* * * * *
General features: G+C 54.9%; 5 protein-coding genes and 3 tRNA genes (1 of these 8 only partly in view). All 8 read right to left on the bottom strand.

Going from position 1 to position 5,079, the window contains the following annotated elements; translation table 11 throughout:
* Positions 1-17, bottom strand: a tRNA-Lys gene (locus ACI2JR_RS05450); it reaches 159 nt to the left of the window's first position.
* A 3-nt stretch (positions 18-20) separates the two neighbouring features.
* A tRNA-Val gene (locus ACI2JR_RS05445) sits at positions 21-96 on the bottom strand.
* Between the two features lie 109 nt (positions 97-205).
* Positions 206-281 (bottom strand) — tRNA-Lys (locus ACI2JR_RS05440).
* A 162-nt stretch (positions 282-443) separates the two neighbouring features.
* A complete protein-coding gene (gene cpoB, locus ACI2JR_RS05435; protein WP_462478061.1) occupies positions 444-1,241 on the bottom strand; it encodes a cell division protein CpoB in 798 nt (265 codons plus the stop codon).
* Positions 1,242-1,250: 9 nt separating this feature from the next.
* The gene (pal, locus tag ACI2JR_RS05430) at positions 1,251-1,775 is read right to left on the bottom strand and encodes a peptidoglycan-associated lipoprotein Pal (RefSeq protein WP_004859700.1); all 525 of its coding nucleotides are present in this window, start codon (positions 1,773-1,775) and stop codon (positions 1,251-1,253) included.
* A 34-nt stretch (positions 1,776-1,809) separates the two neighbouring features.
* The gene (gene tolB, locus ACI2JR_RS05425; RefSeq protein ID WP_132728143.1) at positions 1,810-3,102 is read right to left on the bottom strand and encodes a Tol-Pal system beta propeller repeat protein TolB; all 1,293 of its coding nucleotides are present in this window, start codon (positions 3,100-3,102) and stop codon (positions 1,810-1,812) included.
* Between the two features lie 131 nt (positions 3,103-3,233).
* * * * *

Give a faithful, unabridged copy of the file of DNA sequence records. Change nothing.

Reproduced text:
General features: G+C 54.9%; 5 protein-coding genes and 3 tRNA genes (1 of these 8 only partly in view). All 8 read right to left on the bottom strand.

Going from position 1 to position 5,079, the window contains the following annotated elements; translation table 11 throughout:
* Positions 1-17, bottom strand: a tRNA-Lys gene (locus ACI2JR_RS05450); it reaches 159 nt to the left of the window's first position.
* A 3-nt stretch (positions 18-20) separates the two neighbouring features.
* A tRNA-Val gene (locus ACI2JR_RS05445) sits at positions 21-96 on the bottom strand.
* Between the two features lie 109 nt (positions 97-205).
* Positions 206-281 (bottom strand) — tRNA-Lys (locus ACI2JR_RS05440).
* A 162-nt stretch (positions 282-443) separates the two neighbouring features.
* A complete protein-coding gene (gene cpoB, locus ACI2JR_RS05435; protein WP_462478061.1) occupies positions 444-1,241 on the bottom strand; it encodes a cell division protein CpoB in 798 nt (265 codons plus the stop codon).
* Positions 1,242-1,250: 9 nt separating this feature from the next.
* The gene (pal, locus tag ACI2JR_RS05430) at positions 1,251-1,775 is read right to left on the bottom strand and encodes a peptidoglycan-associated lipoprotein Pal (RefSeq protein WP_004859700.1); all 525 of its coding nucleotides are present in this window, start codon (positions 1,773-1,775) and stop codon (positions 1,251-1,253) included.
* A 34-nt stretch (positions 1,776-1,809) separates the two neighbouring features.
* The gene (gene tolB, locus ACI2JR_RS05425; RefSeq protein ID WP_132728143.1) at positions 1,810-3,102 is read right to left on the bottom strand and encodes a Tol-Pal system beta propeller repeat protein TolB; all 1,293 of its coding nucleotides are present in this window, start codon (positions 3,100-3,102) and stop codon (positions 1,810-1,812) included.
* Between the two features lie 131 nt (positions 3,103-3,233).